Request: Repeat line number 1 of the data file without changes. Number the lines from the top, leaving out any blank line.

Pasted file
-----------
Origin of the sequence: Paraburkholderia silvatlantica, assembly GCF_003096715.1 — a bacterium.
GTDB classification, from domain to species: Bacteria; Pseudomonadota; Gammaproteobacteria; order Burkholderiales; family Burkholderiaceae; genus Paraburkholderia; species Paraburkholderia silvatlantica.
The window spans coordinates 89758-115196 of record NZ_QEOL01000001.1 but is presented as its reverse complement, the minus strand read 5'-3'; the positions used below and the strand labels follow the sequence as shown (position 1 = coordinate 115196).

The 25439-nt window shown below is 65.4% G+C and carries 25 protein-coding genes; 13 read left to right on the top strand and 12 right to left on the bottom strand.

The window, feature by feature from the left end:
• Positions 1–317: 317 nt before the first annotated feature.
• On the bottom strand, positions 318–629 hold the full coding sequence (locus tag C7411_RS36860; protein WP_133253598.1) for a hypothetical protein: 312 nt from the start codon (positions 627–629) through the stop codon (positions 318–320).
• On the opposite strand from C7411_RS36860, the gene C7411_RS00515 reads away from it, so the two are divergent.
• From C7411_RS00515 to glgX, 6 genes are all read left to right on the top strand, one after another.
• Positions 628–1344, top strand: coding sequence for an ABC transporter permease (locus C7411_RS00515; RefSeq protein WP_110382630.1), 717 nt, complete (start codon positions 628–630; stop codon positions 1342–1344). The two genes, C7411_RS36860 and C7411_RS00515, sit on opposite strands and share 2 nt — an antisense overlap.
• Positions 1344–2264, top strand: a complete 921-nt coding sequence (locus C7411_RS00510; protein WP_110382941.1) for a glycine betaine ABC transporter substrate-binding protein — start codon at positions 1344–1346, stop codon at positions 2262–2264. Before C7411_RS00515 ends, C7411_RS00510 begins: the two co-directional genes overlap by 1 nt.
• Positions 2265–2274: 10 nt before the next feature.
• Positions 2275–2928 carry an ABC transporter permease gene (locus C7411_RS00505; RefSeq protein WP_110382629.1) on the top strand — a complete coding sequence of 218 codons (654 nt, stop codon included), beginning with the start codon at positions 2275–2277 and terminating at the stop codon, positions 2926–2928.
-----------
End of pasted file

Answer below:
Origin of the sequence: Paraburkholderia silvatlantica, assembly GCF_003096715.1 — a bacterium.